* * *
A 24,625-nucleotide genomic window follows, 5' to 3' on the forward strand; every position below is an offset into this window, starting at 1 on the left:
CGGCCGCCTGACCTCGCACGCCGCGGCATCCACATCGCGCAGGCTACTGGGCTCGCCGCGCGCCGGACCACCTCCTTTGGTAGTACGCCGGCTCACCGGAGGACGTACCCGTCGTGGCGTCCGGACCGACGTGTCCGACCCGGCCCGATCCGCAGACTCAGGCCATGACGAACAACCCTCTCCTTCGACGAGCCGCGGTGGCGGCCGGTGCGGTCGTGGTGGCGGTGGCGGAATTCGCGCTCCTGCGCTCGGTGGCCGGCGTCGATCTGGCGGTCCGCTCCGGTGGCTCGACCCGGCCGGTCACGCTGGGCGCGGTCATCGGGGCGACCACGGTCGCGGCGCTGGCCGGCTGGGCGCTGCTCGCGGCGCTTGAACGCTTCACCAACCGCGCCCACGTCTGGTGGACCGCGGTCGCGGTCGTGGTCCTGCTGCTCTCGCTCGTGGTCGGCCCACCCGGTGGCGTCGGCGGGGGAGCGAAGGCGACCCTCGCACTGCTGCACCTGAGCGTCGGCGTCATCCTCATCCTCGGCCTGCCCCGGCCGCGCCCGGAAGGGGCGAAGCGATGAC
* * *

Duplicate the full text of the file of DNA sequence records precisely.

A 24,625-nucleotide genomic window follows, 5' to 3' on the forward strand; every position below is an offset into this window, starting at 1 on the left:
CGGCCGCCTGACCTCGCACGCCGCGGCATCCACATCGCGCAGGCTACTGGGCTCGCCGCGCGCCGGACCACCTCCTTTGGTAGTACGCCGGCTCACCGGAGGACGTACCCGTCGTGGCGTCCGGACCGACGTGTCCGACCCGGCCCGATCCGCAGACTCAGGCCATGACGAACAACCCTCTCCTTCGACGAGCCGCGGTGGCGGCCGGTGCGGTCGTGGTGGCGGTGGCGGAATTCGCGCTCCTGCGCTCGGTGGCCGGCGTCGATCTGGCGGTCCGCTCCGGTGGCTCGACCCGGCCGGTCACGCTGGGCGCGGTCATCGGGGCGACCACGGTCGCGGCGCTGGCCGGCTGGGCGCTGCTCGCGGCGCTTGAACGCTTCACCAACCGCGCCCACGTCTGGTGGACCGCGGTCGCGGTCGTGGTCCTGCTGCTCTCGCTCGTGGTCGGCCCACCCGGTGGCGTCGGCGGGGGAGCGAAGGCGACCCTCGCACTGCTGCACCTGAGCGTCGGCGTCATCCTCATCCTCGGCCTGCCCCGGCCGCGCCCGGAAGGGGCGAAGCGATGAC